The Advent of Quantum Computing
Quantum computers have threatened the cryptographic mechanisms behind the current secure communication standards and protocols because quantum computers can perform calculations/computations at a rate that cannot be achieved through conventional/traditional computing systems. Traditional computing systems are based on the vital blocks known as bits and can have only two states, 0 and 1. Quantum computing platforms are based on quantum bits, also known as qubits. Qubits can hold the state 0, 1, and both simultaneously. This property is known as superposition. The effect of quantum computing can be calculated in two directions:
- The solution of Complex/Hard problems: Due to the advantage of the superposition property, quantum computing platforms can solve hard and complex mathematical problems that are the security standpoints of various cryptographic algorithms.
- The exponential increase in Calculations: Some cryptographic algorithms, such as symmetric and hash are based on the fact that a brute-force attack is infeasible. Quantum computers can definitely affect these algorithms by exhaustively searching for all secret keys.
Quantum Platforms & Grover’s Algorithm
The main threat to the security of symmetric and hash algorithms is Grover’s algorithm. This algorithm utilizes the quantum computing platform to search through unsorted databases to find a particular entry in √N searches from an unsorted DB of N entries. Meanwhile, traditional computing platforms search for the same in N/2 searches.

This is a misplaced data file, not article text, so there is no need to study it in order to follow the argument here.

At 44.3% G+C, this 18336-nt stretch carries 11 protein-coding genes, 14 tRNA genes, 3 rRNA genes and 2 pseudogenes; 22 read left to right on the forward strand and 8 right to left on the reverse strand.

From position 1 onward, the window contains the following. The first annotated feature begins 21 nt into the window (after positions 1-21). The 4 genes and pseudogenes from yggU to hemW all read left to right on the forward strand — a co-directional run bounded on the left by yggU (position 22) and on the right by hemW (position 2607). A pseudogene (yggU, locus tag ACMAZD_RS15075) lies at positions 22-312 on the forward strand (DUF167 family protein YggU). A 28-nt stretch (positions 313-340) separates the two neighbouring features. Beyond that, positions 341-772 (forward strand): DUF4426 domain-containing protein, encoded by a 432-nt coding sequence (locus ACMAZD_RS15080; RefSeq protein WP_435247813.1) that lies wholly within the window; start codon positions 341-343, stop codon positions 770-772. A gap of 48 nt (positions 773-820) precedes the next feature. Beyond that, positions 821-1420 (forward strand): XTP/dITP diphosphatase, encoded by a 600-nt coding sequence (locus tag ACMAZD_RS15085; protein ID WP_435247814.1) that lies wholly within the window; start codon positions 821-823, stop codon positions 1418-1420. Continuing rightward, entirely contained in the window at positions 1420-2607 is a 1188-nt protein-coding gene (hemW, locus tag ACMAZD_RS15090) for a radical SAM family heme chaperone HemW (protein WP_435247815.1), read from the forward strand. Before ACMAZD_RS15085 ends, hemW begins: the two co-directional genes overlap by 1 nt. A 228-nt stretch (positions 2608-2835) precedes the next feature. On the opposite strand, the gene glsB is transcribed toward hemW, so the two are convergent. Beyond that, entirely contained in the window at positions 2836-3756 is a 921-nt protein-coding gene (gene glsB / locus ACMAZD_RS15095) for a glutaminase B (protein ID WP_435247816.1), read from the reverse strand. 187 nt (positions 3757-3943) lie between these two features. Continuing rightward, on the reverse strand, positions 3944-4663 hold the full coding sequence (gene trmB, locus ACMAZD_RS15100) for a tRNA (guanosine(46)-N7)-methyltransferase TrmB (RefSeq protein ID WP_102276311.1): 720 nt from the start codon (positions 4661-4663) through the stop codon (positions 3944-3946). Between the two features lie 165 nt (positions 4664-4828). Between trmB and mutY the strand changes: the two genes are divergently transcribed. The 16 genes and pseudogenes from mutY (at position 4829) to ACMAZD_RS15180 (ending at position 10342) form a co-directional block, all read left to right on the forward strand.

Threats to Symmetric Algorithms from Quantum Computing
The Grover’s algorithm implementation on quantum platforms poses a serious threat to symmetric key algorithms by accelerating the speed of an exhaustive key search attack or brute force attack on symmetric algorithms so that the cryptographic key length is reduced by 50%. For an n-bit symmetric cryptographic algorithm, 2n possible keys exist. For the 128-bit AES algorithm, the key range is 2128, which is unbreakable using current computing platforms. After the formalization of a quantum platform and the implementation of Grover’s algorithm, the AES 128-bit key size will be reduced to an insecure 64-bit equivalent key length just like the 64-bit DES algorithm. Luckily, AES supports two other key lengths, and the applications would have to switch to the 192-bit and 256-bit versions of AES algorithms.
Threats to Hash Algorithms from Quantum Computing
Hash algorithms will also suffer from Grover’s Algorithm because they produce a fixed-size output of any random-sized input. The augmented speed of Grover’s algorithm can be used to expedite the collision-attack, which means finding two inputs with the same output. Similarly, the implementation of quantum-based platforms will be a problem for the Hash algorithms. However, because SHA-2 (256-bits) and SHA-3 (384-bits) have quite longer outputs, they appear to remain quantum-resistant.
Blog post by Dr. Ulrich Scholten
About the author
Ulrich Scholten is an internationally active entrepreneur and scientist. He holds a PhD in information technology and owns several patents on cloud-based sensors. His research on cloud computing is regularly published in highly rated journals and conference papers. From 2008 - 2015, he was associated research scientist at the Karlsruhe Service Research Institute (KSRI), a partnership by KIT and IBM, where he researched network effects around web-platforms together with SAP Research.